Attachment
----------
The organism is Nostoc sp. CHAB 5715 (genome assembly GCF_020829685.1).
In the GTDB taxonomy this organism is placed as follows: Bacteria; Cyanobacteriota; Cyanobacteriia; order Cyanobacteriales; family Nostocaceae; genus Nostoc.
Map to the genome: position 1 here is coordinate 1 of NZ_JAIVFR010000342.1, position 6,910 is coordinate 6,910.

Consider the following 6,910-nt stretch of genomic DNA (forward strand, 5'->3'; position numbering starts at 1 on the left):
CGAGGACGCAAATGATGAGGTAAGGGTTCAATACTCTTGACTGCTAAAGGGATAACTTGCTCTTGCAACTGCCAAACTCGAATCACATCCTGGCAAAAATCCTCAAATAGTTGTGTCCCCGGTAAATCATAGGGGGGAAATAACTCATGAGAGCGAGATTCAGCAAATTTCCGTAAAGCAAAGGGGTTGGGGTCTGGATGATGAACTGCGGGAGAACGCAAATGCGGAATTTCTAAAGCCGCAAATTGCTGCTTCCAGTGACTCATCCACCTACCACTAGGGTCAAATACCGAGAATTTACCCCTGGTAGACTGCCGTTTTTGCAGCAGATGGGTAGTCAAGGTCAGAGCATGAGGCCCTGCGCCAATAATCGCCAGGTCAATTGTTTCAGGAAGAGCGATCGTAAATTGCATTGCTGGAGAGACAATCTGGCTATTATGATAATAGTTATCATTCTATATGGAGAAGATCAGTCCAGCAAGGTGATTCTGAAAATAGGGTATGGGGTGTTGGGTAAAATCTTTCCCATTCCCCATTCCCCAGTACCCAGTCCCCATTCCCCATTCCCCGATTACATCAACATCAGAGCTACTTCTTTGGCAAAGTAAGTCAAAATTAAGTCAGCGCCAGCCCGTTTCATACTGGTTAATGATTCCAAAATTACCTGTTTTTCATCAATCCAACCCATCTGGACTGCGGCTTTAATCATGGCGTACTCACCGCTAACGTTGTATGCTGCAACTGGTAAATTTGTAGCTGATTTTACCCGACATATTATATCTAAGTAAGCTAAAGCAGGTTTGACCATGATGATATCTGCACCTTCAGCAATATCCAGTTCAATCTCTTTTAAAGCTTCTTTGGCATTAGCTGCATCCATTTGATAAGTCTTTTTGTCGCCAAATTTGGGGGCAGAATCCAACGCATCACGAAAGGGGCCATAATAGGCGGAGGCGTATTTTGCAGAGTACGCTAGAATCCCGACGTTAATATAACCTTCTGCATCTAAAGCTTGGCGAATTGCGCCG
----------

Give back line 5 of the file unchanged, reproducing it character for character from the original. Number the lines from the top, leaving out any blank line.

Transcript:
CGAGGACGCAAATGATGAGGTAAGGGTTCAATACTCTTGACTGCTAAAGGGATAACTTGCTCTTGCAACTGCCAAACTCGAATCACATCCTGGCAAAAATCCTCAAATAGTTGTGTCCCCGGTAAATCATAGGGGGGAAATAACTCATGAGAGCGAGATTCAGCAAATTTCCGTAAAGCAAAGGGGTTGGGGTCTGGATGATGAACTGCGGGAGAACGCAAATGCGGAATTTCTAAAGCCGCAAATTGCTGCTTCCAGTGACTCATCCACCTACCACTAGGGTCAAATACCGAGAATTTACCCCTGGTAGACTGCCGTTTTTGCAGCAGATGGGTAGTCAAGGTCAGAGCATGAGGCCCTGCGCCAATAATCGCCAGGTCAATTGTTTCAGGAAGAGCGATCGTAAATTGCATTGCTGGAGAGACAATCTGGCTATTATGATAATAGTTATCATTCTATATGGAGAAGATCAGTCCAGCAAGGTGATTCTGAAAATAGGGTATGGGGTGTTGGGTAAAATCTTTCCCATTCCCCATTCCCCAGTACCCAGTCCCCATTCCCCATTCCCCGATTACATCAACATCAGAGCTACTTCTTTGGCAAAGTAAGTCAAAATTAAGTCAGCGCCAGCCCGTTTCATACTGGTTAATGATTCCAAAATTACCTGTTTTTCATCAATCCAACCCATCTGGACTGCGGCTTTAATCATGGCGTACTCACCGCTAACGTTGTATGCTGCAACTGGTAAATTTGTAGCTGATTTTACCCGACATATTATATCTAAGTAAGCTAAAGCAGGTTTGACCATGATGATATCTGCACCTTCAGCAATATCCAGTTCAATCTCTTTTAAAGCTTCTTTGGCATTAGCTGCATCCATTTGATAAGTCTTTTTGTCGCCAAATTTGGGGGCAGAATCCAACGCATCACGAAAGGGGCCATAATAGGCGGAGGCGTATTTTGCAGAGTACGCTAGAATCCCGACGTTAATATAACCTTCTGCATCTAAAGCTTGGCGAATTGCGCCG